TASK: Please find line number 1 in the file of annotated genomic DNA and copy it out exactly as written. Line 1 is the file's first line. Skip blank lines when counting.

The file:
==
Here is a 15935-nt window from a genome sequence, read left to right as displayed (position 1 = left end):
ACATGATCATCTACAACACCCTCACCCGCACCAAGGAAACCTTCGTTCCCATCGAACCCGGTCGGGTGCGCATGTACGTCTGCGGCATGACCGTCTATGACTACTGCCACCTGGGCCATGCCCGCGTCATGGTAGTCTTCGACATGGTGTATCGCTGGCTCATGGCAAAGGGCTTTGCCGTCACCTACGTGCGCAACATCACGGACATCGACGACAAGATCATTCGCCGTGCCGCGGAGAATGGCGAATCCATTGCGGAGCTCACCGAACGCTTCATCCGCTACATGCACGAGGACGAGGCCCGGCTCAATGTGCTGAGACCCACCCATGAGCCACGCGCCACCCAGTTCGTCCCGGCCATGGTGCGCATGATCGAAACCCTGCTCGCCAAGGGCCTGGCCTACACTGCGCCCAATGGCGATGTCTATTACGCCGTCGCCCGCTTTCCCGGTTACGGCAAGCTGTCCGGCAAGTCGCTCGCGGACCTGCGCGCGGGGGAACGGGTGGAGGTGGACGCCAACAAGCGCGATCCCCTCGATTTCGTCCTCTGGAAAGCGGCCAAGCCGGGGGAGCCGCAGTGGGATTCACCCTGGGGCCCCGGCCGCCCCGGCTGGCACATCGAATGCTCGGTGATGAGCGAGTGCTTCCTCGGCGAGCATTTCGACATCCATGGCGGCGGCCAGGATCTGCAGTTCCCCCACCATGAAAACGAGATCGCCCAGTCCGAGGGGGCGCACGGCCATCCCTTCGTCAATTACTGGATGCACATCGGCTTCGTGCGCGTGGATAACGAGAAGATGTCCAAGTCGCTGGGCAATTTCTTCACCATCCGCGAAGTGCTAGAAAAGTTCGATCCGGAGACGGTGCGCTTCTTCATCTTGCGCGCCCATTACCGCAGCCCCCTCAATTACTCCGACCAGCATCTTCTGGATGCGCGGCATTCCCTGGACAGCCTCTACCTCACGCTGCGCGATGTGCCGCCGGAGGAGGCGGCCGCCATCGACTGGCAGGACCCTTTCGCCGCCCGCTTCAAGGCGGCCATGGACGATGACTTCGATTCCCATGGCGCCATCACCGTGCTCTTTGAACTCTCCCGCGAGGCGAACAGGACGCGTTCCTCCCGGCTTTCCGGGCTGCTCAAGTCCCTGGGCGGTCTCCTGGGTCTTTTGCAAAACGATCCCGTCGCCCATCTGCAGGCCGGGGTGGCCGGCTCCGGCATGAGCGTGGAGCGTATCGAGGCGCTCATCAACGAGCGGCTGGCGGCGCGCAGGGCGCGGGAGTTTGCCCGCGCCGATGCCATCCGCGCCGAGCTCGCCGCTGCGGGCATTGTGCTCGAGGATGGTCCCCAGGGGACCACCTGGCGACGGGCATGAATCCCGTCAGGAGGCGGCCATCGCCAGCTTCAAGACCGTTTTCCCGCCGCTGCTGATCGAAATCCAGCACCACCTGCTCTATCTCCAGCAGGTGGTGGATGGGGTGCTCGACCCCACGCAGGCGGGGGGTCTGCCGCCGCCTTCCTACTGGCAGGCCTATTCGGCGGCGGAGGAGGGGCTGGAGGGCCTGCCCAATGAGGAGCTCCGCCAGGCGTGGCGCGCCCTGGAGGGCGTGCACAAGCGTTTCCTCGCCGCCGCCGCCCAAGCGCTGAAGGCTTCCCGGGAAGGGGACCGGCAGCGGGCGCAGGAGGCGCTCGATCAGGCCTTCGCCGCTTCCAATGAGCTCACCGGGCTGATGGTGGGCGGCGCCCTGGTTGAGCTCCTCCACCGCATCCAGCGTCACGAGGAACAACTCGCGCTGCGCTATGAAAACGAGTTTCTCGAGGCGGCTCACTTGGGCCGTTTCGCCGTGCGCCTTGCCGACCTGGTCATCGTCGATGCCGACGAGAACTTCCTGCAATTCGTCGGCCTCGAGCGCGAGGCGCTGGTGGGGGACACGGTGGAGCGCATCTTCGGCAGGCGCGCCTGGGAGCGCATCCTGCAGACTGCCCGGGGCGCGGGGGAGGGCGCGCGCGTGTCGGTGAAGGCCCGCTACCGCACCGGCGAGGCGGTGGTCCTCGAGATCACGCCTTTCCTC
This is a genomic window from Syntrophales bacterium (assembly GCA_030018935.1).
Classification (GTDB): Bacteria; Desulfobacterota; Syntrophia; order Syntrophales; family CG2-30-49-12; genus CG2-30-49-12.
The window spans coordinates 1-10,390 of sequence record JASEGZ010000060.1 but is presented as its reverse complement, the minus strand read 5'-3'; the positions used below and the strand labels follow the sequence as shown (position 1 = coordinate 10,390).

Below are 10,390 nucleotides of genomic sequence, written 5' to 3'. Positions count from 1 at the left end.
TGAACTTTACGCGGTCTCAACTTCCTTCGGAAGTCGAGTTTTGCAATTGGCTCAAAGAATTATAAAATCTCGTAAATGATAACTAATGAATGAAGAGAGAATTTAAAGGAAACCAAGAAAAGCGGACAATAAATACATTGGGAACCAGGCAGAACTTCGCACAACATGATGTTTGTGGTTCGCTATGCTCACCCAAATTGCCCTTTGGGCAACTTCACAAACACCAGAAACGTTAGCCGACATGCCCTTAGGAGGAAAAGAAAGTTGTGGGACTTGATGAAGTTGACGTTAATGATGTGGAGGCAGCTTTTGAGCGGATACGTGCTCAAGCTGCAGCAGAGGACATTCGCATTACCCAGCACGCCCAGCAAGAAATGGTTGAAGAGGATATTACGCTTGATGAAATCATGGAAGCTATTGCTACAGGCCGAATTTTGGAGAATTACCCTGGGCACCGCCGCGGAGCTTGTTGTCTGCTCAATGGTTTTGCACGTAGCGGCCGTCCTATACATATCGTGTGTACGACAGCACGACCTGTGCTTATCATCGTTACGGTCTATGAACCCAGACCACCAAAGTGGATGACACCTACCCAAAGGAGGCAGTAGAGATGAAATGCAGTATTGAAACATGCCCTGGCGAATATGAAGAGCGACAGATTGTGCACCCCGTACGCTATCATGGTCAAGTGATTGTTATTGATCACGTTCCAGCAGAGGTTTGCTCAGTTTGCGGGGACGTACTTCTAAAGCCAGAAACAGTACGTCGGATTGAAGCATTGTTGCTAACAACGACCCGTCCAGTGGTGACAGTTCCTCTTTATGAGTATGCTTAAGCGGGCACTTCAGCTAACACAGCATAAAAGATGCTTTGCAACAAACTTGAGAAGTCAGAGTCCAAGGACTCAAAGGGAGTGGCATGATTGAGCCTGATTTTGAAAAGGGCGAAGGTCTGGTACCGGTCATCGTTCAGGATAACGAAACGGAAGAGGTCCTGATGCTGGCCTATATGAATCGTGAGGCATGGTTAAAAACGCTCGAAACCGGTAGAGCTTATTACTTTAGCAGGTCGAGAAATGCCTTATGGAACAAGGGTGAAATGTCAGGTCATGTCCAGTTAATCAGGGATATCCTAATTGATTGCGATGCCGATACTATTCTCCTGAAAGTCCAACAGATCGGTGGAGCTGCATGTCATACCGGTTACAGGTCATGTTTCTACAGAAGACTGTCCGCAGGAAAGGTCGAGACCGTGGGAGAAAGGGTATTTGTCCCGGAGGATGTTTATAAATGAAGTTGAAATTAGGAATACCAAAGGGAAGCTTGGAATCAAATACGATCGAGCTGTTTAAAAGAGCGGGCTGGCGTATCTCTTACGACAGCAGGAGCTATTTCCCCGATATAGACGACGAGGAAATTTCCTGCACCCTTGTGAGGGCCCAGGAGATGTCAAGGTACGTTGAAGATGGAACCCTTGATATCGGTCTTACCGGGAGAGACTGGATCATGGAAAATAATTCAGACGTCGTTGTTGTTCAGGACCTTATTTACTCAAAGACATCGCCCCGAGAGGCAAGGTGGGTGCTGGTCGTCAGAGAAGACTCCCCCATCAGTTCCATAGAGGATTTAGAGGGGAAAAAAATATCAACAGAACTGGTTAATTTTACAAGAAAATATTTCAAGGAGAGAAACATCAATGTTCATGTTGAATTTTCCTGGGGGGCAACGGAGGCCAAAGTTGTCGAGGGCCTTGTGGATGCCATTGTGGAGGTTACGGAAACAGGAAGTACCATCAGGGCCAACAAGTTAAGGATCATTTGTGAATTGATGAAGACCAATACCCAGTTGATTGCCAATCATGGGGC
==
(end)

Here is a 15935-nt window from a genome sequence, read left to right as displayed (position 1 = left end):